The value obtained for 0.1% yield strength of these three different 0.019" x 0.025" stainless steel archwires indicated superior strength of 3M (Group I), followed closely by Damon (Group II) and Standard Ormco (Group III) has the lowest yield strength.
Figure 3 showed the adjusted plot that shows mean and 95% confidence interval of 0.1% yield strength for 3M, Damon and Ormco 0.019" x 0.025" stainless steel archwires (n=30). Overall, Standard Ormco 0.019" x 0.025" stainless steel archwires has the lowest yield strength and was significantly inferior to Damon and 3M 0.019" x 0.025" stainless steel archwires.
Analysis of variance (ANOVA) indicated that there was a statistically significant difference between the three materials with F (2,87) = 64, (p < 0.001).
Post-ANOVA analysis using the Sidak test for multiple comparisons indicated that there were significant differences in 0.1% yield strength between Ormco and both 3M and Damon 0.019" x 0.025" stainless steel archwires (p < 0.001). There was no difference between 3M and Damon 0.019" x 0.025" stainless steel archwires (p = 0.287).
Section 4: Young's Modulus
The value obtained for Young's modulus of these three different 0.019" x 0.025" stainless steel archwires indicated superior strength of 3M (Group I), followed closely by Standard Ormco (Group III) and Damon (Group III) has the lowest Young's modulus.
Figure 4 showed the adjusted plot that shows mean and 95% confidence intervals of Young's Modulus for 3M, Damon and Ormco 0.019" x 0.025" stainless steel archwires (n=30). Overall Damon 0.019" x 0.025" stainless steel archwires has the lowest Young's modulus and was significantly inferior to 3M and Ormco 0.019" x 0.025" stainless steel archwires.
Analysis of variance (ANOVA) indicated that there was a statistically significant difference between the three materials F (2,87) = 16,(p < 0.001).
Post-ANOVA analysis using the Sidak's test for multiple comparisons indicated that there were significant differences in Young's modulus between Damon and 3M 0.019" x 0.025" stainless steel archwires (p < 0.001) and between Damon and Ormco 0.019" x 0.025" stainless steel archwires (p=0.001).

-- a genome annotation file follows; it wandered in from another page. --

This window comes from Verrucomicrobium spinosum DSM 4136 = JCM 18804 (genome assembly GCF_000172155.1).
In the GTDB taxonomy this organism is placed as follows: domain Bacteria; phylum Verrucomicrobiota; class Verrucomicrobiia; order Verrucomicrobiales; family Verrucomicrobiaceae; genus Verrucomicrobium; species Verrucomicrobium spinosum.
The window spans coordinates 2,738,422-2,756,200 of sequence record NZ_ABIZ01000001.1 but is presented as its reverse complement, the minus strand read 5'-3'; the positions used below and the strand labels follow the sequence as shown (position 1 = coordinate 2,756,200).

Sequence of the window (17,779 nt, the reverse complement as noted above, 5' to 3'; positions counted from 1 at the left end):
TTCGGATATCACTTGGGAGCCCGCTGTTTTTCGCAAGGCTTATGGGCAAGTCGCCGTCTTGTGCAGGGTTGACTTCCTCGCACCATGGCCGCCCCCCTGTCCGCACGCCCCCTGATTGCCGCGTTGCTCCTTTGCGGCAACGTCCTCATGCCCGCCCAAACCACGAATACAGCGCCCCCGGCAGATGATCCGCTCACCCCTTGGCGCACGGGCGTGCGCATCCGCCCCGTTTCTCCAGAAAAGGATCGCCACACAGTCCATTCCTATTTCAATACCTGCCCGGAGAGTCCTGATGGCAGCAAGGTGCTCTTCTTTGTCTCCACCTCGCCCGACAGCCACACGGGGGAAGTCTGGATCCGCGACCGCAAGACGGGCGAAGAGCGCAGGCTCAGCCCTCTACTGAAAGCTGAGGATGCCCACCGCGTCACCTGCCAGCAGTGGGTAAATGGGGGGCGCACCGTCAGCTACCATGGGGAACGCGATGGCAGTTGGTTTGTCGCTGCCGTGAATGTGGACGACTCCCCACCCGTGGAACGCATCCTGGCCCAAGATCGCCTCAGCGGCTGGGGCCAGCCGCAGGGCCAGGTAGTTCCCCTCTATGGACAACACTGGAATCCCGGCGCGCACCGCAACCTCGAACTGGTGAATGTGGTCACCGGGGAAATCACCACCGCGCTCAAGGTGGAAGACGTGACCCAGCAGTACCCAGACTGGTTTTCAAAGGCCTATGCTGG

There was no difference between 3M and Ormco 0.019" x 0.025" stainless steel archwires (p = 0.100).
Discussion
Discussions of the results and their clinical relevance
The mechanical properties of orthodontic wires are determined by the chemical composition and the microstructure, which is affected by the manufacturing processes. Although laboratory tests do not necessarily reflect the clinical situations to which wires are usually subjected, but they do provide a basis for comparison of these wires [13]. Tests in bending reflect wire behaviour in first order and second order bends. Torsional tests reflect to a certain degree, wire characteristics in a third order direction [13]. The results of the individual parameters together their clinical relevance will be discussed below.
Maximum Load (N): The rank order of value for maximum load can be summarized as 3M>Damon>Ormco 0.019" x 0.025" stainless steel archwires with Standard Ormco being significantly lower compared to the other two.
Maximum load is the working load limit which should ever be applied to a wire. Although not clinically relevant, archwires with bigger maximum load are much stronger, therefore more resistant to deformation and fracture. Damon in this parameter is similar to 3M stainless steel archwires. Ormco was statistically inferior in maximum load; hence theoretically a much weaker archwires compared to 3M and Damon.
Young's / Automatic Modulus (MPa): The rank order of value for Young's/Automatic modulus can be summarized as 3M>Ormco>Damon with Damon 0.019" x 0.025" stainless steel archwires identified to have significantly lower modulus of elasticity compared to the other two wires.
The modulus of elasticity describes the resistance to elastic deformation and determines the magnitude of force delivered by a wire activated within the elastic range. Clinically, the wire with the higher modulus should be more resistant to deformation caused by extraoral or intraoral orthodontic tractional forces. Burstone argued that stiffness is the most important variable in clinical wire selection, especially to level the dentition, overbite reduction and space closure [14]. Damon 0.019" X 0.025" stainless steel archwires was proven to be inferior in this parameter hence more is theoretically more prone to deformation and provide lesser vertical and buccolingual control compared to 3M and Standard Ormco 0.019" x 0.025" stainless steel archwires.